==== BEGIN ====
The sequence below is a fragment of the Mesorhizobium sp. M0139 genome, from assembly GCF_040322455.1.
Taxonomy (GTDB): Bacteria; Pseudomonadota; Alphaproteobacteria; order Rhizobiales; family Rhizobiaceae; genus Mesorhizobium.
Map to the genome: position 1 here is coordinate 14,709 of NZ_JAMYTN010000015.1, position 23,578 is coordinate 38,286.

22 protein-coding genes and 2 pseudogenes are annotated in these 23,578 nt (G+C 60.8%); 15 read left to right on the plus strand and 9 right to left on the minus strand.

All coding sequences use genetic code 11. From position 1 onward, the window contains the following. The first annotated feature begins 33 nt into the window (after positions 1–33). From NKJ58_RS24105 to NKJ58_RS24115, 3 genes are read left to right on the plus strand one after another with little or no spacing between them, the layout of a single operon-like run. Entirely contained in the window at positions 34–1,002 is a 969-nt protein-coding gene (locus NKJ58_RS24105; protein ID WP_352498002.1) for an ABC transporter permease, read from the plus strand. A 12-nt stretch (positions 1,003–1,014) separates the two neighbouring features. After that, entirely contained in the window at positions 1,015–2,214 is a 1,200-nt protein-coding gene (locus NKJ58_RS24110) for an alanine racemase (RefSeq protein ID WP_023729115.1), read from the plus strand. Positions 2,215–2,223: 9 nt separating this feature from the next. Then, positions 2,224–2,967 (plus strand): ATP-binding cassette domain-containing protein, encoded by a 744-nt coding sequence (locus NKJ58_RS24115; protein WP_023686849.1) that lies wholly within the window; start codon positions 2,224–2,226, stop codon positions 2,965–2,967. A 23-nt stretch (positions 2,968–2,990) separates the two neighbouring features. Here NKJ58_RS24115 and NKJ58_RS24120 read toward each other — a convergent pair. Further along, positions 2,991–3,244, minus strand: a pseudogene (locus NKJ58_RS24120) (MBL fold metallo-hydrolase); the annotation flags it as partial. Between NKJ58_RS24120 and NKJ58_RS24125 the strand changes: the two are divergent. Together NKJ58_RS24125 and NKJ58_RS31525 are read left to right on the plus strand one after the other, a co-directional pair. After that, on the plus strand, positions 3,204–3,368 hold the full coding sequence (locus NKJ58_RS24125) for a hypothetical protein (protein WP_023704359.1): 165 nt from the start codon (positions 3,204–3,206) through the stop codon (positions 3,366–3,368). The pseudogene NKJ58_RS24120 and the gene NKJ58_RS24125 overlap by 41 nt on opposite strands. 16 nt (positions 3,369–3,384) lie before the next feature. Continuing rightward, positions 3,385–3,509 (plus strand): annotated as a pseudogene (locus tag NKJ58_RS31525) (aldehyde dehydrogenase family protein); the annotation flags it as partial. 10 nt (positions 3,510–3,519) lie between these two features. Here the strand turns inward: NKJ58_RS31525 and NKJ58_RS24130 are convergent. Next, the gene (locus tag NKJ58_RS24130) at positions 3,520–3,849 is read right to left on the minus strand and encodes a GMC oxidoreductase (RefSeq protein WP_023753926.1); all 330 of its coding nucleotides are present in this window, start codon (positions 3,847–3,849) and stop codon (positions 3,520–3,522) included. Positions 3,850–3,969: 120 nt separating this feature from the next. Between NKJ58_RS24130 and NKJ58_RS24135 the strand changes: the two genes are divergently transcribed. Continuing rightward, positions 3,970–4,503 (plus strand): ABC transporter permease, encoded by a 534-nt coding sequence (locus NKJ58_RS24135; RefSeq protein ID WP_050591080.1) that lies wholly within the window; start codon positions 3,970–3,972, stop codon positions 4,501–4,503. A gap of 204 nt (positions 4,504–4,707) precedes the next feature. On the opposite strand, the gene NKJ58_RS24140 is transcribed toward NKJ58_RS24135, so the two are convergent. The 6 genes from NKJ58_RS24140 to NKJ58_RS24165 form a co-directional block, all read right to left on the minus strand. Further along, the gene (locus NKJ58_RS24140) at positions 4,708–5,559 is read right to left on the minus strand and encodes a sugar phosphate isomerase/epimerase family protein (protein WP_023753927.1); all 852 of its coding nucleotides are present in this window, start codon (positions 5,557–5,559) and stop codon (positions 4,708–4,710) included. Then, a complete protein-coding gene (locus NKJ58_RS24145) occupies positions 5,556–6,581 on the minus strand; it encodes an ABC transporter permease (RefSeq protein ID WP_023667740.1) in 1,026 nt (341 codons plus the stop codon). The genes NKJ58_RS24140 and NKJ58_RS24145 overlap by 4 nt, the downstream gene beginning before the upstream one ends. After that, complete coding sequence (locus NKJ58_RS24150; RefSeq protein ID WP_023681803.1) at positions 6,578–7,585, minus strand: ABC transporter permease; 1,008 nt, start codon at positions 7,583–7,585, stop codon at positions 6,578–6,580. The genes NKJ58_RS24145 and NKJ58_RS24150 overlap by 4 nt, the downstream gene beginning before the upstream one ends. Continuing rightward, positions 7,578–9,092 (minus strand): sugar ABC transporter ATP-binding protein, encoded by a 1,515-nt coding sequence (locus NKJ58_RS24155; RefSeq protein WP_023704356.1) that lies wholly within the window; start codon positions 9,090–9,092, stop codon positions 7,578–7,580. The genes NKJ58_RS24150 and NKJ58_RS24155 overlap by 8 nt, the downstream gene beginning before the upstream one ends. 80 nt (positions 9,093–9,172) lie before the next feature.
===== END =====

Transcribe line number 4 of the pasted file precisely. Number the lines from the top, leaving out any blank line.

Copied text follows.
22 protein-coding genes and 2 pseudogenes are annotated in these 23,578 nt (G+C 60.8%); 15 read left to right on the plus strand and 9 right to left on the minus strand.